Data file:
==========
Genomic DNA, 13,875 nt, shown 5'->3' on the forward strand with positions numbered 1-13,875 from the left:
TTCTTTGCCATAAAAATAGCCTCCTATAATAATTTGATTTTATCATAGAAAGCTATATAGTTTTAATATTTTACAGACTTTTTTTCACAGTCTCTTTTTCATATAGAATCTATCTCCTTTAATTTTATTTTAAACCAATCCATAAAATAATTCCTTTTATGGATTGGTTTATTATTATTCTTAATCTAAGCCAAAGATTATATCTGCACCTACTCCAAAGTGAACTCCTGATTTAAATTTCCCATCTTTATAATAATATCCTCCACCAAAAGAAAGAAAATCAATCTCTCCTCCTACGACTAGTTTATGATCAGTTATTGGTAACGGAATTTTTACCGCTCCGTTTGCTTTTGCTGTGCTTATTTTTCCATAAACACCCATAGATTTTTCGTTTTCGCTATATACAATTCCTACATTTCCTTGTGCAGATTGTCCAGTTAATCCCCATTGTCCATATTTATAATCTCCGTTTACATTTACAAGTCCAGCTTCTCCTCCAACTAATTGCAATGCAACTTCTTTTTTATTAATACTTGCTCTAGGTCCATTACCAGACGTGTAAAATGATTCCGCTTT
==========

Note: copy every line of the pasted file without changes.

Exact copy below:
Genomic DNA, 13,875 nt, shown 5'->3' on the forward strand with positions numbered 1-13,875 from the left:
TTCTTTGCCATAAAAATAGCCTCCTATAATAATTTGATTTTATCATAGAAAGCTATATAGTTTTAATATTTTACAGACTTTTTTTCACAGTCTCTTTTTCATATAGAATCTATCTCCTTTAATTTTATTTTAAACCAATCCATAAAATAATTCCTTTTATGGATTGGTTTATTATTATTCTTAATCTAAGCCAAAGATTATATCTGCACCTACTCCAAAGTGAACTCCTGATTTAAATTTCCCATCTTTATAATAATATCCTCCACCAAAAGAAAGAAAATCAATCTCTCCTCCTACGACTAGTTTATGATCAGTTATTGGTAACGGAATTTTTACCGCTCCGTTTGCTTTTGCTGTGCTTATTTTTCCATAAACACCCATAGATTTTTCGTTTTCGCTATATACAATTCCTACATTTCCTTGTGCAGATTGTCCAGTTAATCCCCATTGTCCATATTTATAATCTCCGTTTACATTTACAAGTCCAGCTTCTCCTCCAACTAATTGCAATGCAACTTCTTTTTTATTAATACTTGCTCTAGGTCCATTACCAGACGTGTAAAATGATTCCGCTTT